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Drug Rebates On The Way

May 31, 2010 By: Nadia Category: HealthCare, Medtipster, Prescription News

www.Medtipster.com Source: Los Angeles Times, 5.28.2010

Senior citizens who hit the so-called doughnut hole in Medicare’s drug benefit will begin getting $250 rebate checks in two weeks, the Obama administration announced Thursday — providing one of the first tangible benefits of the recently enacted healthcare law.

The rebates, designed in part to bolster support for the controversial law, are the first steps in a decade-long phase-out of the unpopular gap in Medicare Part D drug coverage.

Seniors now enrolled in a Medicare Part D plan pay 25% of the cost of their prescription drugs until the total bill reaches $2,830. At that point, enrollees must pay the full cost of their prescriptions until their total out-of-pocket spending reaches $4,550. Catastrophic coverage then kicks in and enrollees pay 5% of drug costs for the rest of the year.

Department of Health and Human Services officials said Thursday that the first 80,000 seniors who hit that coverage gap, or “doughnut hole,” will be sent checks on June 10, five days before the deadline.

Checks will then go out monthly until the end of the year as more seniors fall into the gap. Health and Human Services Secretary Kathleen Sebelius said Thursday that the department estimated slightly more than 4 million seniors would ultimately get rebates.

“Seniors do not have to do anything to get this check. They don’t have to sign anything. They don’t have to apply for it,” Sebelius said, warning recipients not to be fooled by scam artists seeking personal information by claiming it is necessary to process rebates.

Starting in 2011, the rebate will be replaced by a discount. Seniors whose expenses fall within the doughnut hole will qualify for a 50% discount on drugs. That will be gradually phased up to a 75% discount in 2020, effectively eliminating the coverage gap.

Thursday’s announcement comes as the Obama administration works to highlight benefits of the new healthcare law in the face of persistent public wariness.

Since President Obama signed the law in March, administration officials have secured commitments from insurance companies to immediately begin offering parents who buy their own insurance the option of including their adult children under 26. Employers who provide coverage may choose to make the option available, but it is not mandatory until October.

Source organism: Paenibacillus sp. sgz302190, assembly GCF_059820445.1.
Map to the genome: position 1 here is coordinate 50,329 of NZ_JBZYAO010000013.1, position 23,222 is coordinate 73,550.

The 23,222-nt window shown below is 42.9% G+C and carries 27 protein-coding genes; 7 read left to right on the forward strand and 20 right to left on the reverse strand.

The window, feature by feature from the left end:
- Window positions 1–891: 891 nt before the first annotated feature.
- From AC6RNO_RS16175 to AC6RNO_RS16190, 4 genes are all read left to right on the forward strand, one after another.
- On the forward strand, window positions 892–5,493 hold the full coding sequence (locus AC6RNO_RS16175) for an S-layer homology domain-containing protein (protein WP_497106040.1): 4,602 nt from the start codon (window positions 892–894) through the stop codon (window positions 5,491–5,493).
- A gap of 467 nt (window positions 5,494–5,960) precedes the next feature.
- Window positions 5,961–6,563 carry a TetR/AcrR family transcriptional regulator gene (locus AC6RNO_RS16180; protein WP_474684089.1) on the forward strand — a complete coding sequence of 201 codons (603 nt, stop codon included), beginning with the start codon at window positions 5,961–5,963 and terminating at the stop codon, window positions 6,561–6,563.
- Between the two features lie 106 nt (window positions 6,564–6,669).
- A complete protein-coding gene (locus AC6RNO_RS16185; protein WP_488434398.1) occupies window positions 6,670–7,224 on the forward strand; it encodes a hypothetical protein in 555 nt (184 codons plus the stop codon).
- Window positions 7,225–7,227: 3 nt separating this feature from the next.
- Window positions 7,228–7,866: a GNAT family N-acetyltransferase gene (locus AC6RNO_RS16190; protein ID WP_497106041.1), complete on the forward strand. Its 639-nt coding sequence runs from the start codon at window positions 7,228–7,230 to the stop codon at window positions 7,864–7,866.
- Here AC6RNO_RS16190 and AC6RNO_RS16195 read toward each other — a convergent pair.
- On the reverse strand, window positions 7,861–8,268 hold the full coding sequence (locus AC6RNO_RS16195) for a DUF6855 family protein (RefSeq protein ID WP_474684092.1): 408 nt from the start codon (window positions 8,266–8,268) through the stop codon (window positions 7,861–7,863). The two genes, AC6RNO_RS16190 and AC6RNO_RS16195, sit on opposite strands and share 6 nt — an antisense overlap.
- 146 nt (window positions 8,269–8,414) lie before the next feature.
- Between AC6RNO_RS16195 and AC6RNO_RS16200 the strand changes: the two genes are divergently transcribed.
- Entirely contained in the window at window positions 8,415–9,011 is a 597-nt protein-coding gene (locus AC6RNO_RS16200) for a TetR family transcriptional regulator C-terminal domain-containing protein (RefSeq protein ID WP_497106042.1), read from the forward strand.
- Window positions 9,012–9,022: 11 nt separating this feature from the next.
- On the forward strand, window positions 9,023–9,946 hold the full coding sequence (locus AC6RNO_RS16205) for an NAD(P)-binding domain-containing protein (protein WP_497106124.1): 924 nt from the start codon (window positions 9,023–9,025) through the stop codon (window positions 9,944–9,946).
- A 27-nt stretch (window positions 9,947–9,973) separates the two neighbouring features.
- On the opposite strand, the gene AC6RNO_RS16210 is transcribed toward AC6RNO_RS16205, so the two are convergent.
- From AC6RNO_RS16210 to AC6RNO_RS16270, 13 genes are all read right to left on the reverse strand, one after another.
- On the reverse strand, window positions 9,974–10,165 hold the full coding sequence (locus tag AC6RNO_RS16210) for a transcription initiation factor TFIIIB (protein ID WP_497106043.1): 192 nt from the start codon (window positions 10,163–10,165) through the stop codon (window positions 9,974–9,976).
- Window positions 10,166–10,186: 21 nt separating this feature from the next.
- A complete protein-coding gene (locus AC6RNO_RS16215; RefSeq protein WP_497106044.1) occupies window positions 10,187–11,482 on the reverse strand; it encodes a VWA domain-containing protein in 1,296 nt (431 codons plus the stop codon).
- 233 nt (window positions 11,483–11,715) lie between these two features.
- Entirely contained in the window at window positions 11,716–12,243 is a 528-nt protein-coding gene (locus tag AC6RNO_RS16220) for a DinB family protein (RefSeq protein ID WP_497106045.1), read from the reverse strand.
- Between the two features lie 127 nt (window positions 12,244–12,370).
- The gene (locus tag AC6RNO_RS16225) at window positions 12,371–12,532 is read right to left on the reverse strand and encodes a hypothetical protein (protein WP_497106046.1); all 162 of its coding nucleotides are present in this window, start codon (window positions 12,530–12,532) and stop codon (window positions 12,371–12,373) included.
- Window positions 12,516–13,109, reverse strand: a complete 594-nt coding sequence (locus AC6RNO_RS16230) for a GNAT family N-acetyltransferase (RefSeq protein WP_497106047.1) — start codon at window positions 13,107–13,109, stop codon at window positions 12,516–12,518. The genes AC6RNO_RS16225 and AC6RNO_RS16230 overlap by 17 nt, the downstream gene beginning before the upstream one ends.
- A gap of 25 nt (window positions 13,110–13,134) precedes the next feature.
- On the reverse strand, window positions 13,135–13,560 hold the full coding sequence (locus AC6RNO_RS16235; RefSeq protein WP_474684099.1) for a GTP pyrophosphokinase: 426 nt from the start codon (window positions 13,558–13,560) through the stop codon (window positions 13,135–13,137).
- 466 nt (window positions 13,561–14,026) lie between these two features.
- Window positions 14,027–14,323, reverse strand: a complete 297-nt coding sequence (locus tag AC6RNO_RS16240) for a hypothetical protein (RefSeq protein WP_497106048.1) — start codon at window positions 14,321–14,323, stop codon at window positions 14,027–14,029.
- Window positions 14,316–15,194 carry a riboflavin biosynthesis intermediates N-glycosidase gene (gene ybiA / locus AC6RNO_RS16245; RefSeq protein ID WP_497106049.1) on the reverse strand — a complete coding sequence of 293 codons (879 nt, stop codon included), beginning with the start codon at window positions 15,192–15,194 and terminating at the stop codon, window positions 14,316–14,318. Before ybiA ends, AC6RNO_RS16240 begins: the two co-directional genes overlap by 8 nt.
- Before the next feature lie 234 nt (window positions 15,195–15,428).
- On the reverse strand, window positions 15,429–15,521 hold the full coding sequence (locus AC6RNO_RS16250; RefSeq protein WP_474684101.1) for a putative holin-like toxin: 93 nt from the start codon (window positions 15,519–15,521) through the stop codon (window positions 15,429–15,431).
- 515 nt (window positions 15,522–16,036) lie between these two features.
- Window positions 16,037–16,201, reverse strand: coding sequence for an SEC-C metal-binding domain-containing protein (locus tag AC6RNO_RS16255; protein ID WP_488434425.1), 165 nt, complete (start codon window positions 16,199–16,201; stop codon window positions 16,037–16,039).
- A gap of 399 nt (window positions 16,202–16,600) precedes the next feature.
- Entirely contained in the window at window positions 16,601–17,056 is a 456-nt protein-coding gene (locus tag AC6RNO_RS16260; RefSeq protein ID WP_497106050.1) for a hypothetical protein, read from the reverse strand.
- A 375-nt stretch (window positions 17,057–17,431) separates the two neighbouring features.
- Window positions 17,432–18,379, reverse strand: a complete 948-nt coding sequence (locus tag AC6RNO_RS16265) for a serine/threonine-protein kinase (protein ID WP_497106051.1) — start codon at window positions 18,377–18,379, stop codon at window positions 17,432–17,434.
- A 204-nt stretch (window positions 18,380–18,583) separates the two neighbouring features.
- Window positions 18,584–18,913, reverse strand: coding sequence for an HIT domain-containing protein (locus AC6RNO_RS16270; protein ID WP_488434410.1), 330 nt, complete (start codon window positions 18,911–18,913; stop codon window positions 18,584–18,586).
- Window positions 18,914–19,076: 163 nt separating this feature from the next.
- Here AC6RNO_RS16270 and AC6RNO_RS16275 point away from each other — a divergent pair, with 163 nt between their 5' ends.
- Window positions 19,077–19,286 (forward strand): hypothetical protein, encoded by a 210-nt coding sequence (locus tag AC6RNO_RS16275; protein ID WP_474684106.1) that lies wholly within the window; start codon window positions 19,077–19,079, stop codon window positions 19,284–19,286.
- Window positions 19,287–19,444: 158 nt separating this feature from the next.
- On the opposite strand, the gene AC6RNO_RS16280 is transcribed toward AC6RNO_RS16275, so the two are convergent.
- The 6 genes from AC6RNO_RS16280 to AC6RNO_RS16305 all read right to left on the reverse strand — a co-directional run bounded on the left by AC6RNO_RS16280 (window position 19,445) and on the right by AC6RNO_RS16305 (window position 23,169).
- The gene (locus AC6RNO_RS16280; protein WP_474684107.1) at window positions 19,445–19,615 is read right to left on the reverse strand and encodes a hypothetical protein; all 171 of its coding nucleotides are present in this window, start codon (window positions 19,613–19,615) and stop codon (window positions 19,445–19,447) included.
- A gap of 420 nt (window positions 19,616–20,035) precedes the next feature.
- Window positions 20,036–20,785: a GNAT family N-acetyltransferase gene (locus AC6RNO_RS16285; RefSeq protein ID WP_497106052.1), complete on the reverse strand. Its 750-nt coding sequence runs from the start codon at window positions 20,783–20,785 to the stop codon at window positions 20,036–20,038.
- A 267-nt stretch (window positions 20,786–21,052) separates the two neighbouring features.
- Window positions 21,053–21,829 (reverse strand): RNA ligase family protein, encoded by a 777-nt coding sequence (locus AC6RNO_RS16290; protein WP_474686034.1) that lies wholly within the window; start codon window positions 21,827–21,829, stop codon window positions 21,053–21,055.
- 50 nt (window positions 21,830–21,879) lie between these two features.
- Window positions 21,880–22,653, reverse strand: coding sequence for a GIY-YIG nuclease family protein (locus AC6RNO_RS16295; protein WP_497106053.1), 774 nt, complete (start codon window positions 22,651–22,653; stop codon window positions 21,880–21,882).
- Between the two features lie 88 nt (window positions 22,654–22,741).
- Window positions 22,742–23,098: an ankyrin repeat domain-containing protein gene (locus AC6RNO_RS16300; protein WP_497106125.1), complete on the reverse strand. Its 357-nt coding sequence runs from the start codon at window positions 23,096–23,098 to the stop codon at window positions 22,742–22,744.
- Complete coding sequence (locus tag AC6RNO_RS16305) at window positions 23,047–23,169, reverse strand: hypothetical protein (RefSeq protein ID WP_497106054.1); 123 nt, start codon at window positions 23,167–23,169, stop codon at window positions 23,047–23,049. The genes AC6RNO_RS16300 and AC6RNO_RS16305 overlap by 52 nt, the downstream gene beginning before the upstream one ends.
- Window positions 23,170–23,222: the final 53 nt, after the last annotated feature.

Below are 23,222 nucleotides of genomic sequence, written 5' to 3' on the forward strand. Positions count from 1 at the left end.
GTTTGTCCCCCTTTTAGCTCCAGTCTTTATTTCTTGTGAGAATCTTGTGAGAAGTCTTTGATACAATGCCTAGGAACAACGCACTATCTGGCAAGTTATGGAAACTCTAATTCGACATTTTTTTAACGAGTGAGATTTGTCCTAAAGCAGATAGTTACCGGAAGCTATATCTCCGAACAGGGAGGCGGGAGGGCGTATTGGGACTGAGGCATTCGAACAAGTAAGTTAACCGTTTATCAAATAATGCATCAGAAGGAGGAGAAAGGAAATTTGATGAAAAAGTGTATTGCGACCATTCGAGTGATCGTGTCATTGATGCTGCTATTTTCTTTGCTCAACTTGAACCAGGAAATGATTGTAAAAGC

The administration is also working with states to create new high-risk pools this summer to allow people who have been denied coverage because of preexisting medical conditions to get insurance. However, there are questions about whether there is enough money to do this.

The new healthcare law’s biggest changes — including the creation of regulated insurance markets, the requirement that everyone have health insurance, and the ban on insurance companies denying coverage to sick people — do not go into effect until 2014.

Health Secretary Warns of Insurance Scams

April 07, 2010 By: Nadia Category: Medtipster, Prescription News

www.medtipster.com blog article source: www.nytimes.com – Author: Jackie Calmes

Health Secretary Warns of Insurance Scams

The secretary of health and human services, Kathleen Sebelius, wrote to state officials on Tuesday to urge that they take action against “scam artists” reportedly marketing fake insurance policies to exploit the new law overhauling the health care system.

“Unfortunately, scam artists and criminals may be using the passage of these historic reforms as an opportunity to confuse and defraud the public,” Ms. Sebelius said in a letter to state insurance commissioners and attorneys general.

In the letter and in a speech at the National Press Club, she described reports of people setting up toll-free telephone numbers and going door-to-door peddling phony policies, in some cases falsely claiming that the new law established a limited enrollment period for buying government-subsidized insurance.

Ms. Sebelius compared the alleged scams to reports during the H1N1 flu epidemic of sales of counterfeit flu treatments, and called on the state officials to investigate and prosecute any reported cases of insurance rip-offs.

She also said her department was alerting seniors groups to beware of fraudulent sales pitches. The insurance exchanges to be established under the law do not take effect until 2014, although states can get federal aid in the meantime to set up insurance pools for high-risk individuals to buy policies more cheaply than they can on their own.

In her speech, Ms. Sebelius described additional steps that her department is taking this week to implement the health insurance overhaul that President Obama signed into law last month. The department is issuing guidelines for private Medicare Advantage plans to include cost-sharing protections for seniors and new options for Medicaid to cover low-income adults.

She also announced a “Medicare dashboard” on the department’s Web site where users can search Medicare data on spending for inpatient hospital care and sort it by state, hospital and condition “to give consumers, purchasers and providers the health information they need to make smarter choices.”

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